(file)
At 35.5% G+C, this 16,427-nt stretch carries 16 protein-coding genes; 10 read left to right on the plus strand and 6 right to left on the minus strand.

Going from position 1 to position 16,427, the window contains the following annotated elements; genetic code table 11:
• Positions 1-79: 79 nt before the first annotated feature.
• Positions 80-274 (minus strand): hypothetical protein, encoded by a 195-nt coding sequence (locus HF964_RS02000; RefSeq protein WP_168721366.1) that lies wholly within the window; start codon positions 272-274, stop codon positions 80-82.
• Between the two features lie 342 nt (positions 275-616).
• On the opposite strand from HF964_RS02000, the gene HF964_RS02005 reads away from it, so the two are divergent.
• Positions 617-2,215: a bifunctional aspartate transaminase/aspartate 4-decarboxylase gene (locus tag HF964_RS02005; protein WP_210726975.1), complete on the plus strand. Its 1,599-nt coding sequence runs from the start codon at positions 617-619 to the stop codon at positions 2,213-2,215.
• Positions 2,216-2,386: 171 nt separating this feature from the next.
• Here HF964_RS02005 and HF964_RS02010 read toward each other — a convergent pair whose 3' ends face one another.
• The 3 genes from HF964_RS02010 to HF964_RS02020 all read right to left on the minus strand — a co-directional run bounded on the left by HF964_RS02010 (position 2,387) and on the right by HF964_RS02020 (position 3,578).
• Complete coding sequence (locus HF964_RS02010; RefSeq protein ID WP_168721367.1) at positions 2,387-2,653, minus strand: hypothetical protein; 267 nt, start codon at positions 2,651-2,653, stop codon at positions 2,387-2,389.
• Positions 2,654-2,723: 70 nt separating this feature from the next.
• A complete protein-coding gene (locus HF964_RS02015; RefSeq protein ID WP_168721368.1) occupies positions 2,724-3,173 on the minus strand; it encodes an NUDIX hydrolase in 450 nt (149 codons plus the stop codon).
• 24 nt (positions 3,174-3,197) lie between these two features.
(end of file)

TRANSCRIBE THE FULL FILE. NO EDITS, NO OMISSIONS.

At 35.5% G+C, this 16,427-nt stretch carries 16 protein-coding genes; 10 read left to right on the plus strand and 6 right to left on the minus strand.

Going from position 1 to position 16,427, the window contains the following annotated elements; genetic code table 11:
• Positions 1-79: 79 nt before the first annotated feature.
• Positions 80-274 (minus strand): hypothetical protein, encoded by a 195-nt coding sequence (locus HF964_RS02000; RefSeq protein WP_168721366.1) that lies wholly within the window; start codon positions 272-274, stop codon positions 80-82.
• Between the two features lie 342 nt (positions 275-616).
• On the opposite strand from HF964_RS02000, the gene HF964_RS02005 reads away from it, so the two are divergent.
• Positions 617-2,215: a bifunctional aspartate transaminase/aspartate 4-decarboxylase gene (locus tag HF964_RS02005; protein WP_210726975.1), complete on the plus strand. Its 1,599-nt coding sequence runs from the start codon at positions 617-619 to the stop codon at positions 2,213-2,215.
• Positions 2,216-2,386: 171 nt separating this feature from the next.
• Here HF964_RS02005 and HF964_RS02010 read toward each other — a convergent pair whose 3' ends face one another.
• The 3 genes from HF964_RS02010 to HF964_RS02020 all read right to left on the minus strand — a co-directional run bounded on the left by HF964_RS02010 (position 2,387) and on the right by HF964_RS02020 (position 3,578).
• Complete coding sequence (locus HF964_RS02010; RefSeq protein ID WP_168721367.1) at positions 2,387-2,653, minus strand: hypothetical protein; 267 nt, start codon at positions 2,651-2,653, stop codon at positions 2,387-2,389.
• Positions 2,654-2,723: 70 nt separating this feature from the next.
• A complete protein-coding gene (locus HF964_RS02015; RefSeq protein ID WP_168721368.1) occupies positions 2,724-3,173 on the minus strand; it encodes an NUDIX hydrolase in 450 nt (149 codons plus the stop codon).
• 24 nt (positions 3,174-3,197) lie between these two features.